Makers are challenging our acceptance of universal products (with barcodes) by inventing one-of-a-kind items. Freeside is a group of makers in Atlanta.

Advocates who’ve bemoaned the loss of domestic and creative arts and crafts programs, such as metalworking, in public schools say makers programs could be a way of exposing this generation of children to traditional handwork. Instead of waiting for the next app, they can apply themselves to a creative challenge. Maybe the next Steve Jobs is growing up in Atlanta.

For adults trying to reinvent themselves in a fledgling economy, makerspaces could provide training.

“We just did a C++ class,” said Steven Peters, a board member of Geekspace Gwinnett, of a popular programming language. “That’s something you’d probably thousands of dollars to go to college for or to pay for an adult-ed type of class. It’s probably going to be $100.”

Like Decatur Makers, Geekspace is looking for a workspace of its own. Currently it operates out of The Work Spot, a “co-working” space it shares with other individuals and groups in Duluth.

“For the electronics hackers, we have servers, sandboxed networking equipment, soldering stations, oscilloscopes and several testbed power supplies,” Geekspace offers on its website. “
For the makers, we have two 3D printers, a metal lathe, a CNC [manufacturing] mill, sanders, grinders, a reflow oven and a platoon’s worth (30+) of Dremels [handheld electric multipurpose tools] just waiting for something to hack.”

Geekspace also offers classes in microcontroller technology such as Arduino—a popular method of building electric circuits using household items—as well as 3D printing and design.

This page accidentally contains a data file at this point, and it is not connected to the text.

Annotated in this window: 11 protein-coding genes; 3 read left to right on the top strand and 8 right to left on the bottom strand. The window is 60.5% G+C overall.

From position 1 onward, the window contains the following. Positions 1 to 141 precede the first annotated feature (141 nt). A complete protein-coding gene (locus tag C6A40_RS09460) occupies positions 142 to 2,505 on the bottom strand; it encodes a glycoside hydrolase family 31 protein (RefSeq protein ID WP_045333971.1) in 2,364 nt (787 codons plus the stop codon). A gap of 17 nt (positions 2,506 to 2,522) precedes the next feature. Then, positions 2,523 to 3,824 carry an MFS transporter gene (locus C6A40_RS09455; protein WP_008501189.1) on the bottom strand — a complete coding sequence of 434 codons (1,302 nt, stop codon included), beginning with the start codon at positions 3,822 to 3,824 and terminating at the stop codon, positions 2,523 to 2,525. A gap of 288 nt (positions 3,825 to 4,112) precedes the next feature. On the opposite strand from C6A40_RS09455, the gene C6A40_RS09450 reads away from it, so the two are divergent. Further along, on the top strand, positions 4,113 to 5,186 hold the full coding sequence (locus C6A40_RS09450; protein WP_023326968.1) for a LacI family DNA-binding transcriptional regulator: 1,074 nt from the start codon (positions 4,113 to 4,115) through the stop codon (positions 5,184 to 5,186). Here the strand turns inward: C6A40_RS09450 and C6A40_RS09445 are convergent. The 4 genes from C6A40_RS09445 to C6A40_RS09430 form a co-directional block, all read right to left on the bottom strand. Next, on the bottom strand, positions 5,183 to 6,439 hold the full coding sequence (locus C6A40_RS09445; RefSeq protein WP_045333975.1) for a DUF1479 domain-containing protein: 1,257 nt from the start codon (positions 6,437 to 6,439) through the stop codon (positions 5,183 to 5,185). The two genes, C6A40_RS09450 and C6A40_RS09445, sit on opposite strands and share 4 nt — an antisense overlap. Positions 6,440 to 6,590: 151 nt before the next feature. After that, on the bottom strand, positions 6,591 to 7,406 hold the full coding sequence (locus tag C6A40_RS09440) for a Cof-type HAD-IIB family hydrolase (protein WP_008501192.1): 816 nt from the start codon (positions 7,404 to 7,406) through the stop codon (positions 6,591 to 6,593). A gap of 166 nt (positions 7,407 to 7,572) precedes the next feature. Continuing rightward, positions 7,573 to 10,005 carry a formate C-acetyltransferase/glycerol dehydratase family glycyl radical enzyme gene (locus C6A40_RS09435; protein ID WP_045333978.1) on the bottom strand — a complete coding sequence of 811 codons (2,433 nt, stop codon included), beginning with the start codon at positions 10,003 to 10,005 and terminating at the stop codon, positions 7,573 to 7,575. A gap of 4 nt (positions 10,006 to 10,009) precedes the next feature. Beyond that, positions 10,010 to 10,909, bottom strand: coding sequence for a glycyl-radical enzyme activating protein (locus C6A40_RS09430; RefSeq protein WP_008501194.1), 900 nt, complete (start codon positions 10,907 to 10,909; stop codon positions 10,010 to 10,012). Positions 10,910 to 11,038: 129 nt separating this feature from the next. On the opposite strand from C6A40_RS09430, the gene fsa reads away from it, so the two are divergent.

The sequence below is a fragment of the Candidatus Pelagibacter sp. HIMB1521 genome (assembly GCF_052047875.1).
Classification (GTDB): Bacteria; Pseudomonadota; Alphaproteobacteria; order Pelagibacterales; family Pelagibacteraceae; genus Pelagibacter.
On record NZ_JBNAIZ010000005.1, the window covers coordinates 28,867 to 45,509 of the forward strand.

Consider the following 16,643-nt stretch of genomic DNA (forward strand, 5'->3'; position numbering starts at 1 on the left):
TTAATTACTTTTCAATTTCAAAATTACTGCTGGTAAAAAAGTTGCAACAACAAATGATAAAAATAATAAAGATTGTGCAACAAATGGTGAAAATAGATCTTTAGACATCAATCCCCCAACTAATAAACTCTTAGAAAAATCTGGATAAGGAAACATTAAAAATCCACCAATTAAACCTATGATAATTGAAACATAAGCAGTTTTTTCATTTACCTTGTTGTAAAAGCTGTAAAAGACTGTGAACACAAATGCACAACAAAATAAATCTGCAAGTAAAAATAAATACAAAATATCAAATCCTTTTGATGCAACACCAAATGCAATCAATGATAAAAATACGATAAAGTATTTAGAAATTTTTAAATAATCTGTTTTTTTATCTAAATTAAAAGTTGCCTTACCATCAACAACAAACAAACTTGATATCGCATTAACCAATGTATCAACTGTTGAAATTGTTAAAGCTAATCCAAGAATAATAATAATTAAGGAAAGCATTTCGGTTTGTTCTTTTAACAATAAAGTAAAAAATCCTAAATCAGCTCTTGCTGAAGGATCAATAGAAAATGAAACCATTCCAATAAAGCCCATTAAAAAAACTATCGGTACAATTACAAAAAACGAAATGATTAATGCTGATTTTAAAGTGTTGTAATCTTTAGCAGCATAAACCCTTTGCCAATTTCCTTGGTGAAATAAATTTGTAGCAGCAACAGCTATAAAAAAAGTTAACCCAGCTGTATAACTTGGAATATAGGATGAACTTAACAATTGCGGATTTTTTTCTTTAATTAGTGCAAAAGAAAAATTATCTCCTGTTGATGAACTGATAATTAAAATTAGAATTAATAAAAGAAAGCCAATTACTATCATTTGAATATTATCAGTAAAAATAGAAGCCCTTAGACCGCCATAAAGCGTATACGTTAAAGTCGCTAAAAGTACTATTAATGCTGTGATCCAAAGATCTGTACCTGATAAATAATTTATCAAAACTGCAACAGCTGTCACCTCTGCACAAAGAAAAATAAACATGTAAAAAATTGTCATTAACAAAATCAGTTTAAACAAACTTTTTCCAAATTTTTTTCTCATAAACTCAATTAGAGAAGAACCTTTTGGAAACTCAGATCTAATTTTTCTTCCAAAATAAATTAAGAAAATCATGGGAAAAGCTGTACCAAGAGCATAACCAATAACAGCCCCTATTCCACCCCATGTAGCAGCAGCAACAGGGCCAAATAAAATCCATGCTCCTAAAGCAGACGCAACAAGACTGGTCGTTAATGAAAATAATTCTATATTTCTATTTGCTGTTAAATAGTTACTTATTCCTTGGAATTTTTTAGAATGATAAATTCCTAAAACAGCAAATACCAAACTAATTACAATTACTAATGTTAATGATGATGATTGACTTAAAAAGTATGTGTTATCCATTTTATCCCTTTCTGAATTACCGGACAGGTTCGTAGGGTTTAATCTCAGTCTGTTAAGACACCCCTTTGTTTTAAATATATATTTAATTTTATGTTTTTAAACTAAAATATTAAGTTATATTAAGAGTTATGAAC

Printing organs or weapons? 

Access and training in 3D printing, among digital fabrication technologies, is one of the core functions of many makerspaces. Three-dimensional printing is a type of machining process through which computer images can be reproduced as solid objects in virtually any form. Unlike traditional manufacturing, instead of cutting shapes out of metal or plastic, 3D printers build the objects one layer at a time.

Photo of a 3-D printer
A 3-D printer

These technologies have been the subject of a great deal of hype. In April 2012, the Economist published an article declaring that “3D printing, easy-to-use robots and new collaborative manufacturing services available online,” could help spawn a third industrial revolution.

Researchers have contemplated the possibility that 3D printers could one day be used to replicate human organs or food. One roadblock to any type of replication is cost; 3D printers are expensive. A maker can buy one for several hundred dollars, but a commercial grade 3D printer can cost more than $3,000.

“We have five or six (3D printers) in our organization. Why spend the money on the printer when you can use on the cost of the materials,” said Peters. “The materials are expensive.”

Three-dimensional printing has been used to build prototypes of toys, tools, even guns. It is considered much cheaper to make a patentable prototype from a 3D printer than to hire a manufacturer to build one. Look for the maker community to find more shortcuts like this. Designing and making a one-of-a-kind item is an experience that should remind all of us that, despite what the big stores say, one size doesn’t fit all.

Ben Smith can be reached at benzmyth@gmail.com

Columnist Ben Smith, who writes this column with his wife Michelle Hiskey, is a veteran reporter and website designer who has freelanced articles for The Toronto Star, CNN, AOL.com, the Daily Report, among...